Monocle is an important step in achieving Tavangar’s vision for Brilliant Labs, which has already managed to gain the support of some major backers, such as Adam Cheyer, co-founder of Siri. Cheyer cites Tavangar’s plan to integrate advanced vision capabilities into AR glasses as one of the reasons he came on board as an investor.

“I haven’t seen anyone else try to do this,” Cheyer says. “That’s a brilliant vision from Brilliant Labs… instead of having specialized headsets just for working with computer generated graphics, the ability to literally take vision and apply ocular transformations to give superpowers to people who want to see better, I thought. which was very, very nice.”

Brilliant Labs declined to reveal its latest valuation, but the startup said it managed to raise $6 million from investors including Brendan Iribe, co-founder of virtual reality headset maker Oculus VR, Eric Migicovsky, founder of early smartwatch maker Pebble, and Steve Sarowitz, the billionaire founder of payroll company Paylocity. Other Backers include early PayPal investors Plug and Play Ventures and venture capital firm Coho Deeptech.

Tavangar first ventured into the AR space in 2012, after graduating from the University of Cambridge with a master’s degree in management. He was involved in two startups that developed AI computer vision software for existing hardware platforms, but neither of them managed to generate enough revenue to sustain the businesses. His experience also made him realize that building a successful consumer AR device would require integrating hardware with software.

Tavangar later landed a job at Apple as a program leader in Shanghai. His work primarily focused on implementing software in the tech giant’s supply chain, but his ambition to build his own AR device never faded.

Tavangar founded Brilliants Labs in Hong Kong in 2019 and moved to Singapore last year. From day one, he has run the company with just two partners, chief engineer Raj Nakarja, based in Stockholm, and chief designer, Ben Heald, based in Shanghai.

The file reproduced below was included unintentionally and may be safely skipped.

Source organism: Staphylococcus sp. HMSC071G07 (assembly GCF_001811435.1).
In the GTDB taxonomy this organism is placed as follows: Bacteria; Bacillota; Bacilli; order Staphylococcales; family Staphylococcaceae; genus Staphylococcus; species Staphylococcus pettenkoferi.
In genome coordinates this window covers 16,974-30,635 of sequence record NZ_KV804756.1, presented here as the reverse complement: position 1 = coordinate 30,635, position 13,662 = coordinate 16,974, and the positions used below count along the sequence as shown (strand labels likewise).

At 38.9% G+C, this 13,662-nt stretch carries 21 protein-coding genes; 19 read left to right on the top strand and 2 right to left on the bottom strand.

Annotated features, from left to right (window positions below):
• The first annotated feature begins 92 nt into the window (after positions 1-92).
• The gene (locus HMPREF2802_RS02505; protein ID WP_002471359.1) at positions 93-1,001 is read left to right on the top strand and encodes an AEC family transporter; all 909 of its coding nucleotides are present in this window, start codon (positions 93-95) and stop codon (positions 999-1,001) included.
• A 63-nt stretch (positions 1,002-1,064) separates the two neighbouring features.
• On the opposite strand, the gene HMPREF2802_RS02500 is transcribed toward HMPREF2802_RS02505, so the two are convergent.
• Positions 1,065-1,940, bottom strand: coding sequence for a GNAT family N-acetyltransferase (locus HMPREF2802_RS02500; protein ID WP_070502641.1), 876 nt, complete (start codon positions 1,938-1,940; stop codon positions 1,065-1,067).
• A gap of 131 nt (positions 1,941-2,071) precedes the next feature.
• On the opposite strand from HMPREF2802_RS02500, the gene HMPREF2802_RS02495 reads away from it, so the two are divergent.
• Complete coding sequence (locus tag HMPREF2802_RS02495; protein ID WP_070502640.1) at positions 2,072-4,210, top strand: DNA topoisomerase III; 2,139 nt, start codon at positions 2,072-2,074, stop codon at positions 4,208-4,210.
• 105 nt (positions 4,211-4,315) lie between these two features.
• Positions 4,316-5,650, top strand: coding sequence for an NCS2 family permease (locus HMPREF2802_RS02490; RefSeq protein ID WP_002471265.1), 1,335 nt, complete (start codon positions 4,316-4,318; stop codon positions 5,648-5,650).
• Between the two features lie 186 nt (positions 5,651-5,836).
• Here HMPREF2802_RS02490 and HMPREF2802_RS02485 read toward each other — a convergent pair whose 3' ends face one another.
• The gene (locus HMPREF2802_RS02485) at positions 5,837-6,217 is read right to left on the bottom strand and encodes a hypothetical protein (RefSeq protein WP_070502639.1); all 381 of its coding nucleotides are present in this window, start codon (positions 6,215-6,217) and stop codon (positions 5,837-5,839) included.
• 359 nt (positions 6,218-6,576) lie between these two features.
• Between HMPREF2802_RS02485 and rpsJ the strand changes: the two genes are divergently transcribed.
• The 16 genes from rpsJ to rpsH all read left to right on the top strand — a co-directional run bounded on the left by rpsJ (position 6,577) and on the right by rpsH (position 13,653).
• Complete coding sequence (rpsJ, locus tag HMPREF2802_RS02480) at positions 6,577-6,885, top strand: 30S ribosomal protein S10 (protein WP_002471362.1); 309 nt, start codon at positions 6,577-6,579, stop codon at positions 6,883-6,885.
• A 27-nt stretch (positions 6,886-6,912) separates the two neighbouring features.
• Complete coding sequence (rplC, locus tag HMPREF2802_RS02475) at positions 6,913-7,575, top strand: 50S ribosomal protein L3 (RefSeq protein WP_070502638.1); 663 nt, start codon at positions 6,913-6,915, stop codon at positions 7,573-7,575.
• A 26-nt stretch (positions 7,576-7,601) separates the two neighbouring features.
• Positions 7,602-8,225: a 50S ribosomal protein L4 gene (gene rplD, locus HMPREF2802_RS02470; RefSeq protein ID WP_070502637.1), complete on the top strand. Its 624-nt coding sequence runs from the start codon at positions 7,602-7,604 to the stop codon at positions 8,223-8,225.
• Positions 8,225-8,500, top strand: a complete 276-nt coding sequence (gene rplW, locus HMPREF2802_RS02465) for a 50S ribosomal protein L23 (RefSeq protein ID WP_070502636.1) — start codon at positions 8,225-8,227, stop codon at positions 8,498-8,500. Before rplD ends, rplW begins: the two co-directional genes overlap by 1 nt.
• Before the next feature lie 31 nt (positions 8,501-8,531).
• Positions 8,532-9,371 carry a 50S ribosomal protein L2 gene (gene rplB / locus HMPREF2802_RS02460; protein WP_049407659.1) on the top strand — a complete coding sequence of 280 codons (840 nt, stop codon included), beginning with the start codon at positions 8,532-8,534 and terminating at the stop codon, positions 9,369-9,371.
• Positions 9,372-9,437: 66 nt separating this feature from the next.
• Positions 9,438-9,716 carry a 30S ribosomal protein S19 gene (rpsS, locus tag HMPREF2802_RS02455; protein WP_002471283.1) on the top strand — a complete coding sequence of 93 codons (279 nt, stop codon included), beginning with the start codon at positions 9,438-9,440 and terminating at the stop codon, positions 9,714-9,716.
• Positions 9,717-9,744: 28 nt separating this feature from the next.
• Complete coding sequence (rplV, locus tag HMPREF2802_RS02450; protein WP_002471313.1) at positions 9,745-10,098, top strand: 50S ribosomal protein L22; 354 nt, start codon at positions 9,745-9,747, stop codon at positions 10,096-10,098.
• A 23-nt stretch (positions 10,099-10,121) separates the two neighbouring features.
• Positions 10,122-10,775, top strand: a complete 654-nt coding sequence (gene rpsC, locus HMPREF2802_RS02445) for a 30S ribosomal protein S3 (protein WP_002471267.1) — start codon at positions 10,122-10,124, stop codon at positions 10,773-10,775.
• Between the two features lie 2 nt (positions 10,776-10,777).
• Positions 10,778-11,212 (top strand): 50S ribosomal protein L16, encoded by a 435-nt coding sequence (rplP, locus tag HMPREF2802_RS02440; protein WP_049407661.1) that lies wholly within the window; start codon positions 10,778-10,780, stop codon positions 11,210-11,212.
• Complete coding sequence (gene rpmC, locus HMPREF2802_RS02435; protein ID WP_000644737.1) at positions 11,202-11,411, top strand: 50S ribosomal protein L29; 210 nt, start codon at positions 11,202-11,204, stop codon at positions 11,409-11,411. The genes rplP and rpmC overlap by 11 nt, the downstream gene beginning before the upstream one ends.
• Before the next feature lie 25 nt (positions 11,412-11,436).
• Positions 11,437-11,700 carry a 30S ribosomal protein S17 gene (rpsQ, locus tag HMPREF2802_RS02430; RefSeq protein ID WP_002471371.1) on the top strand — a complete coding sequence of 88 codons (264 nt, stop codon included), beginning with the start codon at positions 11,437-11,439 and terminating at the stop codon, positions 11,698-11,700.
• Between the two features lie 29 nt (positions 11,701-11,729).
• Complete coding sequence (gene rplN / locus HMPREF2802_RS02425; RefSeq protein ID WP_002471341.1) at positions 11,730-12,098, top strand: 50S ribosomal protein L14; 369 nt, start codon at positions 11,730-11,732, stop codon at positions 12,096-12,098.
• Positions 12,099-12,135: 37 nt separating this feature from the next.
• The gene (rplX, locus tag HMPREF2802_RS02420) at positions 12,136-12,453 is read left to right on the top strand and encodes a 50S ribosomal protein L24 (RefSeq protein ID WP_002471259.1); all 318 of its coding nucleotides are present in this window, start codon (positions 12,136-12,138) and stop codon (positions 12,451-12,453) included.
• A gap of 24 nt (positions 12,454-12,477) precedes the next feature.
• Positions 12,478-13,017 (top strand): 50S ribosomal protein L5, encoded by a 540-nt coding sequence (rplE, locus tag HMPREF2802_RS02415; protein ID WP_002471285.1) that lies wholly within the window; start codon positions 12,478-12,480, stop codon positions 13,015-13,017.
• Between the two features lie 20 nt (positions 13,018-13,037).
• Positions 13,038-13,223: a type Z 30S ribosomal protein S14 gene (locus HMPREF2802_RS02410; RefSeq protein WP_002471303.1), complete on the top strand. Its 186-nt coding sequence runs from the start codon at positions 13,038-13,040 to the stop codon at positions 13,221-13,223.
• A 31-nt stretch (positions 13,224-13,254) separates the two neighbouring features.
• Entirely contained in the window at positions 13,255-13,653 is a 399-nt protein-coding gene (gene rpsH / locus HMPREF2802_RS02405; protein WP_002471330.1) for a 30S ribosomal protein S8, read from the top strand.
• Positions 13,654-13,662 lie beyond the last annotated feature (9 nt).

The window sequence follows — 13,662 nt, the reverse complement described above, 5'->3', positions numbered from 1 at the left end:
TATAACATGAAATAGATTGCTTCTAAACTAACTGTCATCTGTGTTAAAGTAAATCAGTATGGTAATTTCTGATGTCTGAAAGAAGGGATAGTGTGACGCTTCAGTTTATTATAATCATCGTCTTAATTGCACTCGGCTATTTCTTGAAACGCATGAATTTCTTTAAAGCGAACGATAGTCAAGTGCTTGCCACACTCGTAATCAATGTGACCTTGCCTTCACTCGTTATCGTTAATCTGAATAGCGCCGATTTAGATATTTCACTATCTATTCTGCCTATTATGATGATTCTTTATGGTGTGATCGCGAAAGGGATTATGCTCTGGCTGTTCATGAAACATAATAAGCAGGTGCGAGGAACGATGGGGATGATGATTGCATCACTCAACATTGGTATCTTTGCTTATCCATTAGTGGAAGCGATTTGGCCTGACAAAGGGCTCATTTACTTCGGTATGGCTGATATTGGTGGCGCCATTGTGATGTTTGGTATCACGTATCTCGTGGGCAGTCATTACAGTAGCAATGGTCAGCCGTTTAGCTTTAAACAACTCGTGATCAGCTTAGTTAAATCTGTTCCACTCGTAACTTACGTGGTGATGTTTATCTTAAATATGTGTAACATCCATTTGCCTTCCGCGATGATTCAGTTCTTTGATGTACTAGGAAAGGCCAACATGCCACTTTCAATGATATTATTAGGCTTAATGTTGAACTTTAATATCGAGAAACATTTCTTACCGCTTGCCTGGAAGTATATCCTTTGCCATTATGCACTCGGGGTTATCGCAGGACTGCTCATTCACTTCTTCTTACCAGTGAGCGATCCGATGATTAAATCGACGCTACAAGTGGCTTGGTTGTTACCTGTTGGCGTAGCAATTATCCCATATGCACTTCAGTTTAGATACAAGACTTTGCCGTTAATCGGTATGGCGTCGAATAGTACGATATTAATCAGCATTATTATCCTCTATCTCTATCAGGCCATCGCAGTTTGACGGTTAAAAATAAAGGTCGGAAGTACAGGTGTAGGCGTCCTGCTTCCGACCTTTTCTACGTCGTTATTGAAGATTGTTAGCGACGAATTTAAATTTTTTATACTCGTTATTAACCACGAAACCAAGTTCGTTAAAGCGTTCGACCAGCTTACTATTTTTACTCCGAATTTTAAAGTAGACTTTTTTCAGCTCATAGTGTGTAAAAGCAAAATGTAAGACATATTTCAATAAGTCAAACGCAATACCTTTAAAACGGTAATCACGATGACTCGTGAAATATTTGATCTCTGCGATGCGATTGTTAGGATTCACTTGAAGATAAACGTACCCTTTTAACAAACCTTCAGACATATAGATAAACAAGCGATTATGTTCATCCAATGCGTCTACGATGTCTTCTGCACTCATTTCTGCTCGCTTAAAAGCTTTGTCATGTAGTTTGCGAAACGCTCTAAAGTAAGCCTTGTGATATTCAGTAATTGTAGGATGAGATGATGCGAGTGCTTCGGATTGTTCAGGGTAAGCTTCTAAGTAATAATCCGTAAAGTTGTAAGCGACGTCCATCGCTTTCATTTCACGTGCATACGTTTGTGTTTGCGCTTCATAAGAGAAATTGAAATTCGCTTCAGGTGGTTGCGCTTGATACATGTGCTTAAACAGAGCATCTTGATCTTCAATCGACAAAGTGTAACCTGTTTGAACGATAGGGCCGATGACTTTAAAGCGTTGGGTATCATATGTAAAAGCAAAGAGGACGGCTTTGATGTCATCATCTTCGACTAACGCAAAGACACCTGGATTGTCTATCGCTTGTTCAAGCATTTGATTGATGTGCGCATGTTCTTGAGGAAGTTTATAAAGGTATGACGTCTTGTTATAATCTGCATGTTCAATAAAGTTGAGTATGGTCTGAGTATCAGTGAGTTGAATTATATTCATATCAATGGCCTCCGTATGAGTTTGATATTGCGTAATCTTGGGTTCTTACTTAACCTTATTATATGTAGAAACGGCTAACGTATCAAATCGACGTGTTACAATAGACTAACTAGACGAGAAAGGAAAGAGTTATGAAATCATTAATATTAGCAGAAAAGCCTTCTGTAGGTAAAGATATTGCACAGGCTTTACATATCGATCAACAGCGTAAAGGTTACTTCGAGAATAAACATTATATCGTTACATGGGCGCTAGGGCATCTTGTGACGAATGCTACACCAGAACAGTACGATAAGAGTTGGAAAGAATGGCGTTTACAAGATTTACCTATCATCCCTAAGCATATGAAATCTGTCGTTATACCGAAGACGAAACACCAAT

Meanwhile, Brilliant Labs faces an increasingly crowded field of rivals seeking success where Google and Microsoft have already stumbled. Apple will begin sales of its long-awaited mixed reality headset, Vision Pro, on February 2. The device, which combines virtual and augmented reality, has a high starting price of $3,499.

Meta, for its part, began shipping its latest mixed reality headsets in October. The base model of the Quest 3 starts at $499, but experts say it still lacks a great app.

Also in October, Meta began selling smart glasses it co-developed with luxury sunglasses maker Ray-Ban. The price of that device is much lower at $299, but it also comes with reduced functionality. The glasses are similar to the offerings from Amazon and Snap in that they do not have AR lenses, but rather their functions are limited to taking photos, filming videos, making phone calls, and listening to music.

Tavangar says the headphones already available to consumers are mostly designed to be kept on a couch or desk because they are “quite big, quite heavy, and quite expensive.” Brilliant Labs’ smart glasses are designed for active people who want “their life experience to be augmented by the power of generative AI.”

Another big concern for Tavangar is data security. He points out that his smart glasses will have the functionality to record everything that users see and do, so it is necessary to implement common security measures to protect user data. Brilliant Labs’ policy to address the issue is to keep user data off the company’s servers while ensuring it cannot be passed to third parties, Tavangar says.

The CEO of Brilliant Labs predicts that mass adoption of AR is just around the corner. Tavangar says it’s likely to happen in 2025 because he estimates that by then developers will have figured out how to make the most of the technology and created a range of apps for consumers.